White Pumpkin Pie
Last fall, I decided to do a twist on classic pumpkin pie by making the filling with a white pumpkin variety instead of classic orange. You can now easily find white pumpkins at many grocery stores during the fall, and they have a milder flavor and floral aroma when baked.
This pie was such a hit with my friends and family, I knew I had to share it. All you need to do is roast the pumpkin until tender, then scoop out the meat and use that as the base for your pie filling. Subtly spiced, this pie is custard-like, creamy, and sweet.
We love to top it with a good dollop of whipped cream or even a scoop of vanilla ice cream. You can make the pie crust from scratch, or pick-up a good quality premade one. This pie makes for a stunning dessert for Thanksgiving or any autumn gathering.
- Servings 8
- Dish Dessert
- Time 60 min
- Skill Home Cooks
White Pumpkin Pie ingredients
Flakiest Pie Crust ingredients
White Pumpkin Pie
To make the white pumpkin puree - Preheat the oven to 375°F. Quarter the pumpkin and scoop out the seeds in the center.
Sprinkle the top of the pumpkin with the cinnamon, ginger, and allspice.
Arrange the quarters on a baking sheet, and bake for 45-60 minutes, or until the pumpkin is soft and tender.
Allow the pumpkin to fully cool, then scoop it out of its peel. (For a smoother texture, you can puree the cooked pumpkin in a blender or food processor).
Excess cooked pumpkin freezes well for up to 6 months.
Preheat the oven to 400°F. Place the pie dough in a 9” pie dish; crimp the edges as desired, and place in the freezer while you work on the filling – this will help the crimping hold its shape.
To a large bowl add 1¾ cups of the white pumpkin puree, eggs, sugar, heavy cream, evaporated milk, vanilla extract, and salt. Using a handheld mixer or whisk, combine until smooth.
Sift in the cornstarch over the top, and mix until it is just combined.
Pour the filling into the pie crust and make sure not to overfill; depending on the depth of your pie dish you may have a little extra filling.
Bake for 15 minutes at 400°F, then lower the heat to 350°F and bake for an additional 40-45 minutes, or until the center just barely jiggles and is firm on top.
Allow the pie to fully cool on a rack, then refrigerate until ready to serve. Pie keeps up to 5 days in the fridge.
Flakiest Pie Crust
When using a food processor:
1. Add 1½ cups flour, salt, and sugar (optional) to a food processor. Pulse 2 to 3 times until combined. The remaining cup of flour will be added later.
2. Scatter butter cubes over the flour and process until a dough or paste begins to form, about 15 seconds.
3. Scrape the bowl, redistribute the flour-butter mixture then add remaining 1 cup of flour. Pulse 4 to 5 times until flour is evenly distributed. (Dough should look broken up and a little crumbly).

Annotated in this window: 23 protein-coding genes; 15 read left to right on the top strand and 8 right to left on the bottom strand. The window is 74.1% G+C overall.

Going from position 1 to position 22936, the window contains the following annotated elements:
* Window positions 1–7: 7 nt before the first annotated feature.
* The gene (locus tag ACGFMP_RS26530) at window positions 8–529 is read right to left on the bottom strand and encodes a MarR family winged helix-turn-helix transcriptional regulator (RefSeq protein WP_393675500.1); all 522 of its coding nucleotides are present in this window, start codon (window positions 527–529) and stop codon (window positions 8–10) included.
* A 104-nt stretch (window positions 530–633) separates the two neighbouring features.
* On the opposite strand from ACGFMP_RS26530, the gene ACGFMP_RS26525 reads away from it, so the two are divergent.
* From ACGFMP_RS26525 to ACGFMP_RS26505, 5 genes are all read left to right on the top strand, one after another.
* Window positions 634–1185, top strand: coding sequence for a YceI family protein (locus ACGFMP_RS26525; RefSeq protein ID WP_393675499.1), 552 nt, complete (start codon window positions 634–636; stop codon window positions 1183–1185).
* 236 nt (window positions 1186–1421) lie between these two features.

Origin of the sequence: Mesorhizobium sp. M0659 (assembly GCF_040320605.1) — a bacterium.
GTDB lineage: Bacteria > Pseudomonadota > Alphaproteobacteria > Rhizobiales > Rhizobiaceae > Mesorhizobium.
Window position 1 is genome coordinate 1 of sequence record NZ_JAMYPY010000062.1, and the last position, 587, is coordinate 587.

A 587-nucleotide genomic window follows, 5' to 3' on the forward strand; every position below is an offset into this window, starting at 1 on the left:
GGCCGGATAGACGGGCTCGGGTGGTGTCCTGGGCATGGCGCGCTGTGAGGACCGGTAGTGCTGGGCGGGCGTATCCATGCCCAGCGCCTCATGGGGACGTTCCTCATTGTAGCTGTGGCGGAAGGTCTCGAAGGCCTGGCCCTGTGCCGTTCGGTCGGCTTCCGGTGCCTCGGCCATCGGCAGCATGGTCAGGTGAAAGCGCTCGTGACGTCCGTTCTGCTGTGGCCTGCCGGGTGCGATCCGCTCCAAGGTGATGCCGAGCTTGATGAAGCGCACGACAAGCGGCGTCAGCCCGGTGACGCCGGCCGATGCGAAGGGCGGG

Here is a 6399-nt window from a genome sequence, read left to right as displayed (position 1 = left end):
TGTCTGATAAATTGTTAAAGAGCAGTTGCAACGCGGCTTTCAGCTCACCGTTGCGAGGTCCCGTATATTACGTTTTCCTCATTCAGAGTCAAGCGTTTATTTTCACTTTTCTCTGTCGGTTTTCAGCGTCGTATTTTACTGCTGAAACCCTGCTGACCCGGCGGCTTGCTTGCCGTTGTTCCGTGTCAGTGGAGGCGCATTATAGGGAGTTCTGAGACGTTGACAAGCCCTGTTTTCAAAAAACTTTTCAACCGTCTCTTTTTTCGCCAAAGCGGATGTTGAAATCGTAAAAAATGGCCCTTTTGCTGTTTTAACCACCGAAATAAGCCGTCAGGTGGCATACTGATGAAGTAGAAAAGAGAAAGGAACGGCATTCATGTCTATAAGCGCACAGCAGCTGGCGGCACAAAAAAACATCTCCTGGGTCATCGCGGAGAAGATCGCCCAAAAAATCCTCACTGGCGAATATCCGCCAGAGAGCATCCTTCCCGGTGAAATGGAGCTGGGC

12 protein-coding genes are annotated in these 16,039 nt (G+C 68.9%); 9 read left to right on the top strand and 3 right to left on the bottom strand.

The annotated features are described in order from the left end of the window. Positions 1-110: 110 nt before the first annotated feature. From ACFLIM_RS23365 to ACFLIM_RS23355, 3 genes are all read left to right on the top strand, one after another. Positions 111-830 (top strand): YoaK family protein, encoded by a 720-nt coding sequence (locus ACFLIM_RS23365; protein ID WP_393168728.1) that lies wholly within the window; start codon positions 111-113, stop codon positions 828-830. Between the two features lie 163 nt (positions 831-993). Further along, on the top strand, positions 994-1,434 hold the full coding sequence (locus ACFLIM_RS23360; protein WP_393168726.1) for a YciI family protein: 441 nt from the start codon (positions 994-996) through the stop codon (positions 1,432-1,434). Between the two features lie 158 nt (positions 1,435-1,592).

4. Transfer to a medium bowl then sprinkle ice water over mixture — start with 4 tablespoons and add from there. Using a rubber spatula, press the dough into itself. The crumbs should begin to form larger clusters. If you pinch some of the dough and it holds together, it’s ready. If the dough falls apart, add 2 to 4 more tablespoons of water and continue to press until the dough comes together.
5. Remove dough from bowl and place in a mound on a clean surface. Work the dough just enough to form a ball. Cut the ball in half then form into 2 discs. Wrap each disc with plastic wrap and refrigerate for at least 1 hour and up to 2 days. You can also freeze it for up to 3 months (just thaw it overnight in the fridge before using it).
When making by hand:
1. Add 1½ cups flour, salt and sugar (optional) to a medium bowl. Stir 2 to 3 times until combined.
2. Scatter butter cubes over flour and mix briefly with a fork or spatula to coat the butter with flour.
3. Cut the butter into the flour with a pastry blender, working the mixture until the flour has a coarse, mealy texture similar to fresh bread crumbs. About 1 – 2 minutes.
4. Add the remaining 1 cup of flour. Work butter and flour with the pastry blender until flour is evenly distributed. About 20 seconds. (Dough should look crumbly with pea-sized pieces).
5. Sprinkle ice water over the mixture — start with 4 tablespoons and add from there. Using a rubber spatula, press the dough into itself. The crumbs should begin to form larger clusters. If you pinch some of the dough and it holds together, it’s ready. If the dough falls apart, add 2 to 4 more tablespoons of water and continue to press until the dough comes together.
6. Remove dough from bowl and place in a mound on a clean surface. Work the dough just enough to form a ball. Cut the ball in half and form two discs. Wrap each disc with plastic wrap and refrigerate at least 1 hour, and up to 2 days. You can also freeze it for up to 3 months (just thaw it overnight in the fridge before using).